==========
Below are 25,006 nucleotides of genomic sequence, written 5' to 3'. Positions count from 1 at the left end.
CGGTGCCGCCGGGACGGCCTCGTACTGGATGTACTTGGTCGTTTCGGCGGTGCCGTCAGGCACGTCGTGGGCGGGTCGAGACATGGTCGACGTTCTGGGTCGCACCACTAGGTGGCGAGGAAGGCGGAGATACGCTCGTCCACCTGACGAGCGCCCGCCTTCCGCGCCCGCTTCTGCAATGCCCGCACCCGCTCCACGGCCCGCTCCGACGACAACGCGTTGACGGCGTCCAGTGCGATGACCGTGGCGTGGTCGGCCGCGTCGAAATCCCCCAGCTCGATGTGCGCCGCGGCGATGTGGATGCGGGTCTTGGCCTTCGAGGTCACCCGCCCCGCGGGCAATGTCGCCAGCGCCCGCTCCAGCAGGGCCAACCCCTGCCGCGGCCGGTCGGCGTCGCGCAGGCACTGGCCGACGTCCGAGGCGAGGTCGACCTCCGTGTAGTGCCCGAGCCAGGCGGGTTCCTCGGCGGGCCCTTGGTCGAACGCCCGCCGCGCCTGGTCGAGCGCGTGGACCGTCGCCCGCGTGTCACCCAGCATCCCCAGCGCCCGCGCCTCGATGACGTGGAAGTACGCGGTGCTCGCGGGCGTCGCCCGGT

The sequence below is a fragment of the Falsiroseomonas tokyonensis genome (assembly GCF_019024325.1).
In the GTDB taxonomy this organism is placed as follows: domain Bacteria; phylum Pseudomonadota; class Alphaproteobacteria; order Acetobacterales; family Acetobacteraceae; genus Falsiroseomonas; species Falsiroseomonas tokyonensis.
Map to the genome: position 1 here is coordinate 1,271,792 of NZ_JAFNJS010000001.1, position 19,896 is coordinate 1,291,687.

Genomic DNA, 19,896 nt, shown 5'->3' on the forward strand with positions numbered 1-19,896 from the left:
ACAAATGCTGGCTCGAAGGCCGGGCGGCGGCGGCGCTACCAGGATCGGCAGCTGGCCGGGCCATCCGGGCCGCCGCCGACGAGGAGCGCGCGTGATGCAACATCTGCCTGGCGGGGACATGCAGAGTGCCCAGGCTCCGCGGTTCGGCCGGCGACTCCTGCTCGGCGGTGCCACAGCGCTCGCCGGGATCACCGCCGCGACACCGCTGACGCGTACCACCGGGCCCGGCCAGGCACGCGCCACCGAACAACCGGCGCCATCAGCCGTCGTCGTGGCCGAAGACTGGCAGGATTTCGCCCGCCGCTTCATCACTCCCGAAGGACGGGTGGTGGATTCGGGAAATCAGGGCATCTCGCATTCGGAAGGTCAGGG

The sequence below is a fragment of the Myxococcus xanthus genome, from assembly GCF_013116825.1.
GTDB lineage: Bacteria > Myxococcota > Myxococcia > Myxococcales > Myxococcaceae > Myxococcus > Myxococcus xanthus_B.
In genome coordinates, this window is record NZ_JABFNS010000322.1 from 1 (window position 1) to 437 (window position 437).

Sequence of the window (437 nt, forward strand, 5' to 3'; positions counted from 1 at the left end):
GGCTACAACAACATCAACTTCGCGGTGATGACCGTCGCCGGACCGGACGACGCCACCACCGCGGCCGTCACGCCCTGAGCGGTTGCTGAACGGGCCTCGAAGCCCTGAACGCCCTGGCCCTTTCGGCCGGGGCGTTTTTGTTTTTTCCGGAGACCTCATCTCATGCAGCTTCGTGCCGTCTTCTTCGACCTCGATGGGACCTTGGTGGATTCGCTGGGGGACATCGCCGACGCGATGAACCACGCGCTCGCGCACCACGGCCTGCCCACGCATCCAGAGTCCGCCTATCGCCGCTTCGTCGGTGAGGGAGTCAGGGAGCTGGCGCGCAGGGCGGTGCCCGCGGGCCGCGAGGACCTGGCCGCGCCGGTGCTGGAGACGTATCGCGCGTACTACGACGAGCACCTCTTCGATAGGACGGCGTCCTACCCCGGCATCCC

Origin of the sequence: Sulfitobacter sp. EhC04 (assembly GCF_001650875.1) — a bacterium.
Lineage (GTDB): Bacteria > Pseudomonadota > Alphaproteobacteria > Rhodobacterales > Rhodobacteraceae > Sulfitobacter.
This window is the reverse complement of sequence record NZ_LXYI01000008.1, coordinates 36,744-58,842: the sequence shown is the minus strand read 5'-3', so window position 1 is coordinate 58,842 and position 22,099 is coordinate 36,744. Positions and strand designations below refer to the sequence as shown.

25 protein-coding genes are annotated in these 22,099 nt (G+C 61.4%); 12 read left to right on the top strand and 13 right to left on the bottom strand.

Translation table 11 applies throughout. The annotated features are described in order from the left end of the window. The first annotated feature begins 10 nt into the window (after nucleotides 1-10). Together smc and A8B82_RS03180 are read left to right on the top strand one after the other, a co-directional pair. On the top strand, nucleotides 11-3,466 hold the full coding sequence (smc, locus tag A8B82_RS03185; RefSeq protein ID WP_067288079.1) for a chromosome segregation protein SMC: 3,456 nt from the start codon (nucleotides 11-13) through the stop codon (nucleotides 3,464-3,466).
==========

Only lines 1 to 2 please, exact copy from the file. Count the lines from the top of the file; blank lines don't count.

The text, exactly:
Below are 25,006 nucleotides of genomic sequence, written 5' to 3'. Positions count from 1 at the left end.
CGGTGCCGCCGGGACGGCCTCGTACTGGATGTACTTGGTCGTTTCGGCGGTGCCGTCAGGCACGTCGTGGGCGGGTCGAGACATGGTCGACGTTCTGGGTCGCACCACTAGGTGGCGAGGAAGGCGGAGATACGCTCGTCCACCTGACGAGCGCCCGCCTTCCGCGCCCGCTTCTGCAATGCCCGCACCCGCTCCACGGCCCGCTCCGACGACAACGCGTTGACGGCGTCCAGTGCGATGACCGTGGCGTGGTCGGCCGCGTCGAAATCCCCCAGCTCGATGTGCGCCGCGGCGATGTGGATGCGGGTCTTGGCCTTCGAGGTCACCCGCCCCGCGGGCAATGTCGCCAGCGCCCGCTCCAGCAGGGCCAACCCCTGCCGCGGCCGGTCGGCGTCGCGCAGGCACTGGCCGACGTCCGAGGCGAGGTCGACCTCCGTGTAGTGCCCGAGCCAGGCGGGTTCCTCGGCGGGCCCTTGGTCGAACGCCCGCCGCGCCTGGTCGAGCGCGTGGACCGTCGCCCGCGTGTCACCCAGCATCCCCAGCGCCCGCGCCTCGATGACGTGGAAGTACGCGGTGCTCGCGGGCGTCGCCCGGT